U.S. Ambassador James Cunningham, however, reminded the Council that the role of the Security Council in implementing the "Programme of Action" was limited, and should remain so, saying, "My Government believes that the focus of the Conference, as reflected in the ‘Programme of Action,` was properly on the member states and their obligations and efforts to eliminate the illicit arms trade. Thus, the Security Council`s role is circumscribed. We do not believe that the Security Council should seek a more elaborate role, beyond its competence." While the close of the August 2 meeting brought an end to this round of U.N. discussions on firearms, it is clear that there are many member states that wish to continue the harangue, and wish to impose greater restrictions on our Right to Keep and Bear Arms. And the "Programme of Action" calls for a new round of discussions in 2006, so this international debate is far from over.


Congress will remain on its August/Labor Day recess until September 3 for the U.S. Senate, and September 4 for the U.S. House. During this time, your Senators and Representatives will be back home in their respective states and districts, and many lawmakers use this time to hold town hall meetings, where they can report on what they`ve been doing in Washington, and take questions from their constituents. These meetings offer a tremendous opportunity for you to personally voice your opposition to any additional legislation that further erodes freedom, and to promote legislation that bolsters our Right to Keep and Bear Arms. Please contact your lawmakers` district offices and ask when they plan to hold their town hall meetings during the August recess. If you do not know the number for your lawmakers` district offices, you can use the "Write Your Reps" tool at www.NRAILA.org.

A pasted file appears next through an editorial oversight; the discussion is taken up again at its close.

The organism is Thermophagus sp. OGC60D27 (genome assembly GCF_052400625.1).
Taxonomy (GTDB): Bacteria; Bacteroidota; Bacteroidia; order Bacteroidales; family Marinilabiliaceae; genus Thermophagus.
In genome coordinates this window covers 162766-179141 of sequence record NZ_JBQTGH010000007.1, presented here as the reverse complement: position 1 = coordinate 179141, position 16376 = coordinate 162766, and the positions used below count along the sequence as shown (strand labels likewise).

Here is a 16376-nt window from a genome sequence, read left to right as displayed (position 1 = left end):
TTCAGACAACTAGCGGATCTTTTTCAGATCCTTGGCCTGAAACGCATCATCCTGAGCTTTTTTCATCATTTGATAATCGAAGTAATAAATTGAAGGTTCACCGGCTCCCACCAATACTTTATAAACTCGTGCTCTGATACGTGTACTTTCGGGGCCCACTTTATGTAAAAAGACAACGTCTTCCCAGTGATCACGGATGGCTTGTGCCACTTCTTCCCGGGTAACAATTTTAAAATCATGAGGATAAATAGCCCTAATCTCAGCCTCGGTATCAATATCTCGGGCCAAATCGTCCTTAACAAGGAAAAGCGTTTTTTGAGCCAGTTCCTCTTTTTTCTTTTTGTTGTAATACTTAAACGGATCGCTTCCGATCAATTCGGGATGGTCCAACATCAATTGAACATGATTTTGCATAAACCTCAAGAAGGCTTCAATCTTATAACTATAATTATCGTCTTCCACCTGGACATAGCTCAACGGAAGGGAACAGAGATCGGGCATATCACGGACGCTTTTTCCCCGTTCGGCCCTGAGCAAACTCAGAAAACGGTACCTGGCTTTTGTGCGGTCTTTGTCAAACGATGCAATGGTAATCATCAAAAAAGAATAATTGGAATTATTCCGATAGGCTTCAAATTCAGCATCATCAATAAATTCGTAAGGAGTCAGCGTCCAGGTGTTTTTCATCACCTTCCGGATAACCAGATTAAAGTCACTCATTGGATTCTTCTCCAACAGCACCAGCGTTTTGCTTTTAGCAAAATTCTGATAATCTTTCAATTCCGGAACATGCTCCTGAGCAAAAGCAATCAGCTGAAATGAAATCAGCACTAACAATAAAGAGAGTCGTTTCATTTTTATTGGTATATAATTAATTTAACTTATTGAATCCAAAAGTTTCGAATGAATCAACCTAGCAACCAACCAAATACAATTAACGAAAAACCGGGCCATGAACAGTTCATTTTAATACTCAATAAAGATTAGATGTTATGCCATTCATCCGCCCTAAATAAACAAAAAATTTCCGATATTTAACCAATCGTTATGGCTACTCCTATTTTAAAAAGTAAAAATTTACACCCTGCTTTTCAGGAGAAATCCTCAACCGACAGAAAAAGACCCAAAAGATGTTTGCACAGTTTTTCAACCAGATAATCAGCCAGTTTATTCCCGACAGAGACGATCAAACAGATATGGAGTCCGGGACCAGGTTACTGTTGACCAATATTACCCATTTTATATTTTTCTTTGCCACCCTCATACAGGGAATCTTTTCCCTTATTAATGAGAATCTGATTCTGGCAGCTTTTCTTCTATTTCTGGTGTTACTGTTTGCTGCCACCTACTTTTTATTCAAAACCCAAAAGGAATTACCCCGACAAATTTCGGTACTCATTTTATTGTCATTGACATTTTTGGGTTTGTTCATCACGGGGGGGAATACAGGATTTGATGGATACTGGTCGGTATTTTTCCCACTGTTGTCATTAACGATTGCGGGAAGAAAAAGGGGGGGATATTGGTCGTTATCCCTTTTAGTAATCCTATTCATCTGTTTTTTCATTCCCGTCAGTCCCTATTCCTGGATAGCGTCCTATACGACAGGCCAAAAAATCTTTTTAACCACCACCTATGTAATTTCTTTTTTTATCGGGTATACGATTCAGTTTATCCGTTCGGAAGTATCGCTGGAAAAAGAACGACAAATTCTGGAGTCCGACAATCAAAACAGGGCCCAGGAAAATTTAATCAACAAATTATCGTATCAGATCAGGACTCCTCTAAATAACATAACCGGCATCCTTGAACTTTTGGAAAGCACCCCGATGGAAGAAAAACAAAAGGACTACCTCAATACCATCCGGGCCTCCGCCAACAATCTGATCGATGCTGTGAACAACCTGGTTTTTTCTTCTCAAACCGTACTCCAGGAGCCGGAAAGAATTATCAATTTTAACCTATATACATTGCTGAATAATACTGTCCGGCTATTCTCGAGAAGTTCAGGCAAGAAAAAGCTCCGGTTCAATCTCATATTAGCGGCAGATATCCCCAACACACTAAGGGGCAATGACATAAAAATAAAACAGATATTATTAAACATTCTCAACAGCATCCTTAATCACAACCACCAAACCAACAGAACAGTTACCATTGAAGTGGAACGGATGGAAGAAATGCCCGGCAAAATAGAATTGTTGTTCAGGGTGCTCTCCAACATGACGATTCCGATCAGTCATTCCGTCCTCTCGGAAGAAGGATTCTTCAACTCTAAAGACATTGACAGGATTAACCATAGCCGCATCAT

In addition to attending meetings and speaking out in support of our Right to Keep and Bear Arms, please forward the dates, times, and locations of any town hall meetings to your family members and friends who support the Second Amendment, and to the NRA-ILA Grassroots Division, so we may compile this information and share it with the pro-gun community. Please forward this information to the Grassroots Division by calling our toll-free number, faxing to (703) 267-3918, or by sending an e-mail to [email protected].